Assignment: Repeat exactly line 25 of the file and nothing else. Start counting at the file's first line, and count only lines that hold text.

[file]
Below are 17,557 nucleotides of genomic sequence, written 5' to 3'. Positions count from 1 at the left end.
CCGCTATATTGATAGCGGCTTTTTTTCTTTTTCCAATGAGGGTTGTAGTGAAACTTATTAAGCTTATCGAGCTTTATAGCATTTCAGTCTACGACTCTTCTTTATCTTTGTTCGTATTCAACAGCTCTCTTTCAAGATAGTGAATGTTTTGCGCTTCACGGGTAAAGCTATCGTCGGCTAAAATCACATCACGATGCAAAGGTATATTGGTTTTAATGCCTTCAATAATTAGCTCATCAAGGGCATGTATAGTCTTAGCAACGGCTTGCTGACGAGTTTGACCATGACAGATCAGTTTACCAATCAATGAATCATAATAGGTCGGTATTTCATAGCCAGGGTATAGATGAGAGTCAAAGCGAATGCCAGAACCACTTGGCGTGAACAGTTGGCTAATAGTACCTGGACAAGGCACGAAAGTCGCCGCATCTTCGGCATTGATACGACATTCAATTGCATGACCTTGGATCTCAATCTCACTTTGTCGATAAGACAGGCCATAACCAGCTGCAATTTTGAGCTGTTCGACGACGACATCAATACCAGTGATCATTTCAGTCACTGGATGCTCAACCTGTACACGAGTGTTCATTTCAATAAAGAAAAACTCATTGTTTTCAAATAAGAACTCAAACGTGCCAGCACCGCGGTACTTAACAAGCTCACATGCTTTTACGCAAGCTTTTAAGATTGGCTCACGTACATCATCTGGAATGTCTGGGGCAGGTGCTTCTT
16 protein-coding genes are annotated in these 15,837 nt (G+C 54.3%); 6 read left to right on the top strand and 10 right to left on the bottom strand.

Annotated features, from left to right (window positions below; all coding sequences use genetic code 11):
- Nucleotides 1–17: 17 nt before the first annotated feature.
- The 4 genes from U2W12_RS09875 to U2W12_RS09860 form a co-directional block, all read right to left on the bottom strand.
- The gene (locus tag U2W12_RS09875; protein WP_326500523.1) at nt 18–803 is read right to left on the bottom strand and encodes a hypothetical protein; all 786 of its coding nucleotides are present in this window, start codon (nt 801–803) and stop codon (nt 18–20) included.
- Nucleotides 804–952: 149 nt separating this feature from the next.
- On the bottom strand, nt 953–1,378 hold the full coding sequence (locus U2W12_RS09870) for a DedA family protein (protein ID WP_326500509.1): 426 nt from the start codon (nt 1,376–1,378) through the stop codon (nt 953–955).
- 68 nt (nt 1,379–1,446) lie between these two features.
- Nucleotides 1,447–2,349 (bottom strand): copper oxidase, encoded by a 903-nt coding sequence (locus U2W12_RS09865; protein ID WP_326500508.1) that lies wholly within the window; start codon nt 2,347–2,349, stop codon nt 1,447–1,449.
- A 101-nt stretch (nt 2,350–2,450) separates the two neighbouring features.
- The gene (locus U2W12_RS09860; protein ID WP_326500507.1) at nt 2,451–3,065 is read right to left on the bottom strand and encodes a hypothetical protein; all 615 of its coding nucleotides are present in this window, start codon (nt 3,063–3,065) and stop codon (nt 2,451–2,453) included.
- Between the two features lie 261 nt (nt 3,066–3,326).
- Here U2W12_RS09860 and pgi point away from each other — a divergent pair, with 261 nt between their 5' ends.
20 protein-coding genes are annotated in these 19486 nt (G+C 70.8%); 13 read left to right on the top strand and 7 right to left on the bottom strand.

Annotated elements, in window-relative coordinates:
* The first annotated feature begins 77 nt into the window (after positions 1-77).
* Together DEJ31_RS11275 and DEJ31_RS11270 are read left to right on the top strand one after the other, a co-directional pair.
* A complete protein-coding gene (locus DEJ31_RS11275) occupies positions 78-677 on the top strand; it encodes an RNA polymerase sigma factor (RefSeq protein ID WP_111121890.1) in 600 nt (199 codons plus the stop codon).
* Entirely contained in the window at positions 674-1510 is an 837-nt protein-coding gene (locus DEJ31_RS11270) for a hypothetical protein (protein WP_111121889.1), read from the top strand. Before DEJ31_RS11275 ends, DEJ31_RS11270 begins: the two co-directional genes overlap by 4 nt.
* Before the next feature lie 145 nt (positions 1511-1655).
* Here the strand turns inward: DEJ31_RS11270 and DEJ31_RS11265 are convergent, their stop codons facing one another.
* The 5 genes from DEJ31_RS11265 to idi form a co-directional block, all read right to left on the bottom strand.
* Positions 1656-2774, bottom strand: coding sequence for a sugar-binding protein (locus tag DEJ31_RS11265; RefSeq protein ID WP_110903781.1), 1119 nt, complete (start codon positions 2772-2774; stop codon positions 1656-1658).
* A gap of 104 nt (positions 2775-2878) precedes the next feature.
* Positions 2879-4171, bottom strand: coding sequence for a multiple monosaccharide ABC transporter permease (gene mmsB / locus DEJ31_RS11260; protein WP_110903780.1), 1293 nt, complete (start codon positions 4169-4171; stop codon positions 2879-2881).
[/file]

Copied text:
* Positions 1656-2774, bottom strand: coding sequence for a sugar-binding protein (locus tag DEJ31_RS11265; RefSeq protein ID WP_110903781.1), 1119 nt, complete (start codon positions 2772-2774; stop codon positions 1656-1658).